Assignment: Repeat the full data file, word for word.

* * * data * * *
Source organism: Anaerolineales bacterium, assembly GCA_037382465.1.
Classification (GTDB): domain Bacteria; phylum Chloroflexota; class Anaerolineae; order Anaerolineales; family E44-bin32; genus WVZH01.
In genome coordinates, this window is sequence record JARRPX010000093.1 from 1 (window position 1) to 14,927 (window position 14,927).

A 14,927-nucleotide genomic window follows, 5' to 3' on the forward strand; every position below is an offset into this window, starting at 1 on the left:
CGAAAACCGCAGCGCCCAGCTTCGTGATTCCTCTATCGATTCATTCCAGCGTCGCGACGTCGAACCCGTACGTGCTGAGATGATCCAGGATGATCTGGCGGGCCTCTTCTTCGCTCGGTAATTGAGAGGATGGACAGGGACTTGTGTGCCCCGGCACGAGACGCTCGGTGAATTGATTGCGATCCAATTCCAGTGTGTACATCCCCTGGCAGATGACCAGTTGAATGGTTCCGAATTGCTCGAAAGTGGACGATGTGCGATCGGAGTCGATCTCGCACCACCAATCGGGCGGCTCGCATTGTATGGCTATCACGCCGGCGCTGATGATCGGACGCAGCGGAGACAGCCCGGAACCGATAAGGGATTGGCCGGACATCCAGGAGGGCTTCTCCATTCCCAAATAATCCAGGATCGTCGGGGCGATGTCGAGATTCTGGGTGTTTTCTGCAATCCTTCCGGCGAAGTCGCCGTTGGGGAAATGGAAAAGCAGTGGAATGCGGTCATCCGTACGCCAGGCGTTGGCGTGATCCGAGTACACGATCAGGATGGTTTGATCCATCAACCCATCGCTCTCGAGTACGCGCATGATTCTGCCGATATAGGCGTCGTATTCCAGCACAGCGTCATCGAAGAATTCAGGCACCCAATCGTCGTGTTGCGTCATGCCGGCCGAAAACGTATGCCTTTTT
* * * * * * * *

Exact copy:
Source organism: Anaerolineales bacterium, assembly GCA_037382465.1.
Classification (GTDB): domain Bacteria; phylum Chloroflexota; class Anaerolineae; order Anaerolineales; family E44-bin32; genus WVZH01.
In genome coordinates, this window is sequence record JARRPX010000093.1 from 1 (window position 1) to 14,927 (window position 14,927).

A 14,927-nucleotide genomic window follows, 5' to 3' on the forward strand; every position below is an offset into this window, starting at 1 on the left:
CGAAAACCGCAGCGCCCAGCTTCGTGATTCCTCTATCGATTCATTCCAGCGTCGCGACGTCGAACCCGTACGTGCTGAGATGATCCAGGATGATCTGGCGGGCCTCTTCTTCGCTCGGTAATTGAGAGGATGGACAGGGACTTGTGTGCCCCGGCACGAGACGCTCGGTGAATTGATTGCGATCCAATTCCAGTGTGTACATCCCCTGGCAGATGACCAGTTGAATGGTTCCGAATTGCTCGAAAGTGGACGATGTGCGATCGGAGTCGATCTCGCACCACCAATCGGGCGGCTCGCATTGTATGGCTATCACGCCGGCGCTGATGATCGGACGCAGCGGAGACAGCCCGGAACCGATAAGGGATTGGCCGGACATCCAGGAGGGCTTCTCCATTCCCAAATAATCCAGGATCGTCGGGGCGATGTCGAGATTCTGGGTGTTTTCTGCAATCCTTCCGGCGAAGTCGCCGTTGGGGAAATGGAAAAGCAGTGGAATGCGGTCATCCGTACGCCAGGCGTTGGCGTGATCCGAGTACACGATCAGGATGGTTTGATCCATCAACCCATCGCTCTCGAGTACGCGCATGATTCTGCCGATATAGGCGTCGTATTCCAGCACAGCGTCATCGAAGAATTCAGGCACCCAATCGTCGTGTTGCGTCATGCCGGCCGAAAACGTATGCCTTTTT